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Russia-Ukraine war: Zelenskyy strips citizenship of former politicians

Dati Bendo (European Commission) / Wikimedia Commons

Ukrainian President Volodymyr Zelenskyy stripped several former Ukrainian politicians of their citizenship. The move is the latest of steps taken by Kyiv to rid the country of pro-Russian figures.

Zelenskyy announced the move during his nightly address on Saturday, saying that several former Ukrainian politicians were stripped of their citizenship. While Zelenskyy did not name the former politicians, the Ukrainian leader said they held dual citizenship with Russia.

“Today, I signed the relevant documents to take another step to protect and cleanse our state from those on the side of the aggressor,” said Zelenskyy during his address.

Ukrainian state media reported that the list includes several former politicians from the office of Zelenskyy’s pro-Russia predecessor Viktor Yanukovich, who was the leader of Ukraine from 2010 until he was removed from office in 2014.

Former education and science minister Dmytro Tabachnyk, former deputy prime minister and Yanukovych’s administration head Andriy Kiyuyev, and former interior minister Vitaly Zakharchenko, according to RBC-Ukraine.

Since Russia’s invasion of Ukraine in February last year, Kyiv has stripped several individuals of their Ukrainian citizenship and has also sanctioned hundreds of Russian and Belarusian individuals and firms.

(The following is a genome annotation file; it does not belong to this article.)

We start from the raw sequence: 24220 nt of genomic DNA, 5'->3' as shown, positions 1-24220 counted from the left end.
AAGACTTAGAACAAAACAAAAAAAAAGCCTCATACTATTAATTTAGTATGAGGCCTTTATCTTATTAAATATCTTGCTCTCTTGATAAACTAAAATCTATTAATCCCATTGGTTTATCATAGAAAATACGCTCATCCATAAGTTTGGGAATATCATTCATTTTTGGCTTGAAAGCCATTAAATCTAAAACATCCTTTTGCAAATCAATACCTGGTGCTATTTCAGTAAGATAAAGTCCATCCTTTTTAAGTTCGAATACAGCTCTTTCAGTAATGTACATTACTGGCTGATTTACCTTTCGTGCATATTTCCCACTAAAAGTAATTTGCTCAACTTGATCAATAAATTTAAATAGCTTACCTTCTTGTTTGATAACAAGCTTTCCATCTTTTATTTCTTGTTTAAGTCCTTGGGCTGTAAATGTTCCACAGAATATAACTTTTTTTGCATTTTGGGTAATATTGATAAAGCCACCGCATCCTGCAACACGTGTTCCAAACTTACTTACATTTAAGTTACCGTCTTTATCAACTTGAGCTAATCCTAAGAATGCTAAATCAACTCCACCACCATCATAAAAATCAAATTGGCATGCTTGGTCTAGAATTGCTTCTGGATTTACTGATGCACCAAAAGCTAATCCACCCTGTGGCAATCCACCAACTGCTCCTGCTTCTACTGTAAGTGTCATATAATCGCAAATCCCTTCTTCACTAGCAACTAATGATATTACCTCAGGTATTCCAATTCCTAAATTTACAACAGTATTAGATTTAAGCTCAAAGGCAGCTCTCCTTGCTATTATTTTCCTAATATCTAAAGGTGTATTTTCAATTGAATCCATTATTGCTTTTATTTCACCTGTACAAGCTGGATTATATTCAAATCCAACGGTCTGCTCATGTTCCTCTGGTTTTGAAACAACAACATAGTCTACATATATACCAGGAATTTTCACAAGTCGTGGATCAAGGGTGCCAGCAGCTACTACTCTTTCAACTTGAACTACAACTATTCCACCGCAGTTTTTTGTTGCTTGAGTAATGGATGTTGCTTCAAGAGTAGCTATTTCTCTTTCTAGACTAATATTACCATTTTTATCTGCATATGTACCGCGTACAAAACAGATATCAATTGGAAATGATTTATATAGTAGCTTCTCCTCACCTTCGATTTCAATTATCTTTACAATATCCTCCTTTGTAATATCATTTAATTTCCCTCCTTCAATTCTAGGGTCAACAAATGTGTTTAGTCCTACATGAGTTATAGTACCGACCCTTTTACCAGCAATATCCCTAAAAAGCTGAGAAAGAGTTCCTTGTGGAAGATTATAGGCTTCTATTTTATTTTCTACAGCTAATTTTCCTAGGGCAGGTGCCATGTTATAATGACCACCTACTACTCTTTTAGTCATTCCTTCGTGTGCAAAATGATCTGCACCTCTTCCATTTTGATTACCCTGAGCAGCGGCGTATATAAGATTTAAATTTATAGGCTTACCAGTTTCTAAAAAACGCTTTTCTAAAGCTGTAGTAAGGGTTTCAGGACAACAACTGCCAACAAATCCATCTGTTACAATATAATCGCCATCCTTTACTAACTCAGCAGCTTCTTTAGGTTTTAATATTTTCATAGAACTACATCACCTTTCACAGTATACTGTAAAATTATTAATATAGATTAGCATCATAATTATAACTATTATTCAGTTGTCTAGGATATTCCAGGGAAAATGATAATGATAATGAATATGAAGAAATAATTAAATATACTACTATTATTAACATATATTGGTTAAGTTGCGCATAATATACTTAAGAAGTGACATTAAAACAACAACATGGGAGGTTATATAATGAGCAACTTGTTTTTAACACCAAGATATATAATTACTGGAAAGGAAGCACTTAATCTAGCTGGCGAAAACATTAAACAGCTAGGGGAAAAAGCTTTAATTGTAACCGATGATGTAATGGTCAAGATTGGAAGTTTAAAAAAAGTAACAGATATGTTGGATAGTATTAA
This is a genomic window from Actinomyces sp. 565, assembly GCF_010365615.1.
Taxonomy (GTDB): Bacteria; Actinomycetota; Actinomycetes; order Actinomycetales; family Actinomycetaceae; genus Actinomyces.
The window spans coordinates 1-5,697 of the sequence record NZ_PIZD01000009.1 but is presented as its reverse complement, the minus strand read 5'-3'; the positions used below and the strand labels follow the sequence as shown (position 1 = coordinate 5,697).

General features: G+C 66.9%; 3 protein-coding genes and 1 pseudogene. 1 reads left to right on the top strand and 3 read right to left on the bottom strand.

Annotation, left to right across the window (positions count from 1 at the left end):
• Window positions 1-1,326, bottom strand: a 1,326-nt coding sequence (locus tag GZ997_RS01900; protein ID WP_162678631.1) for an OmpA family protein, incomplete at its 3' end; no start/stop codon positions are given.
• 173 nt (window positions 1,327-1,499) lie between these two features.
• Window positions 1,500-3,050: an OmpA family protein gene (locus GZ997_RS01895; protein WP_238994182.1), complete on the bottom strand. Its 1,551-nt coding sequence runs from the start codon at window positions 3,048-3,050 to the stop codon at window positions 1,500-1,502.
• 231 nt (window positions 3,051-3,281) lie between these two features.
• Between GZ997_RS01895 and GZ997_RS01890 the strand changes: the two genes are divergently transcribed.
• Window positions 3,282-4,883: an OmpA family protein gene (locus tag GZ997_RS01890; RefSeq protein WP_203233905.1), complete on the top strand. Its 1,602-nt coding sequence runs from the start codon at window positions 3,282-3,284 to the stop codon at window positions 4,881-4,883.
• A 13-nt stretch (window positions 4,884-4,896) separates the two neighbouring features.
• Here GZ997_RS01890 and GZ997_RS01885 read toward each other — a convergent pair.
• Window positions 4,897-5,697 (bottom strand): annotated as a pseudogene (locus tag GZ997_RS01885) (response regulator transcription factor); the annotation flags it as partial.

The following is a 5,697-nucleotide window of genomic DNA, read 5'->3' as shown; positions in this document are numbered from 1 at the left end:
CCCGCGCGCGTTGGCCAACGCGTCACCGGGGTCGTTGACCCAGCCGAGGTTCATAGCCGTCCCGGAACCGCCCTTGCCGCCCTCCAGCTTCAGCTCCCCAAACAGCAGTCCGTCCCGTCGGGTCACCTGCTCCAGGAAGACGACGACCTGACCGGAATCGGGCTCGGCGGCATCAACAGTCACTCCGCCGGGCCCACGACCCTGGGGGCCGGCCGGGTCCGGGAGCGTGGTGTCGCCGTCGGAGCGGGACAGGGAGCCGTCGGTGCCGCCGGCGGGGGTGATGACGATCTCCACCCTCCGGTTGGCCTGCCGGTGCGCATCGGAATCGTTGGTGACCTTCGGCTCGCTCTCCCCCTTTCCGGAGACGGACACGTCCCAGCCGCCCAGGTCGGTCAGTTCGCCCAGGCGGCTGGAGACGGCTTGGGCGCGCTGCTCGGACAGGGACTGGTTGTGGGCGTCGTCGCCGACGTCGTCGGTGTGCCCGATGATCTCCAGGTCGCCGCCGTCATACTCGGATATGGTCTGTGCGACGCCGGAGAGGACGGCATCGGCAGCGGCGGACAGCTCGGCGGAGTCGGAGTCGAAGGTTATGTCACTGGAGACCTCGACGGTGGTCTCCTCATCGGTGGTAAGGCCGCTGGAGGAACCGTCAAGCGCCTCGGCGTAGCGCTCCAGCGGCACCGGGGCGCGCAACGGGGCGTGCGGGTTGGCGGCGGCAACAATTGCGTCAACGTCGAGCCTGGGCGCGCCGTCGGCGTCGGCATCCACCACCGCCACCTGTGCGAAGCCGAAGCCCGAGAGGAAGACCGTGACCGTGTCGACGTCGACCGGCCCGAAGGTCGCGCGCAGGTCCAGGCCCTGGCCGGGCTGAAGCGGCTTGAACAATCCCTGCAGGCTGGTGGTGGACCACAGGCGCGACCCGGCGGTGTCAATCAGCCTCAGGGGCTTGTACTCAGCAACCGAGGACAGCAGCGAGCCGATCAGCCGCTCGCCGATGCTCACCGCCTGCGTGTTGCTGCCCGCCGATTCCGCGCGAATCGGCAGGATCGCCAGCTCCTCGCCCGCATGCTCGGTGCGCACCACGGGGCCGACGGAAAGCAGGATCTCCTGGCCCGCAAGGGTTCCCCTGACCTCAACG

On Sunday, Ukrainian defense minister Oleksii Reznikov said Ukraine is expecting a possible Russian offensive this month.

However, Reznikov said that Kyiv has the resources to push back against Moscow’s forces even as not all the military aid provided by the West will arrive on time. Reznikov told a news conference that Moscow might launch a new offensive for “symbolic” reasons coinciding with the one-year anniversary of the invasion.

Reznikov noted that not all of Russia’s resources are ready from a military standpoint, but Moscow will likely launch an offensive anyway.

“Despite everything, we expect a possible Russian offensive in February. This is only from the point of view of symbolism; It’s not logical from a military view because not all their resources are ready. But they’re doing it anyway,” said Reznikov, who added that the offensive may likely take place in eastern Ukraine, where Russia is trying to capture the Donbas region or the south, where Moscow is looking to widen its land corridor to the annexed Crimean peninsula.

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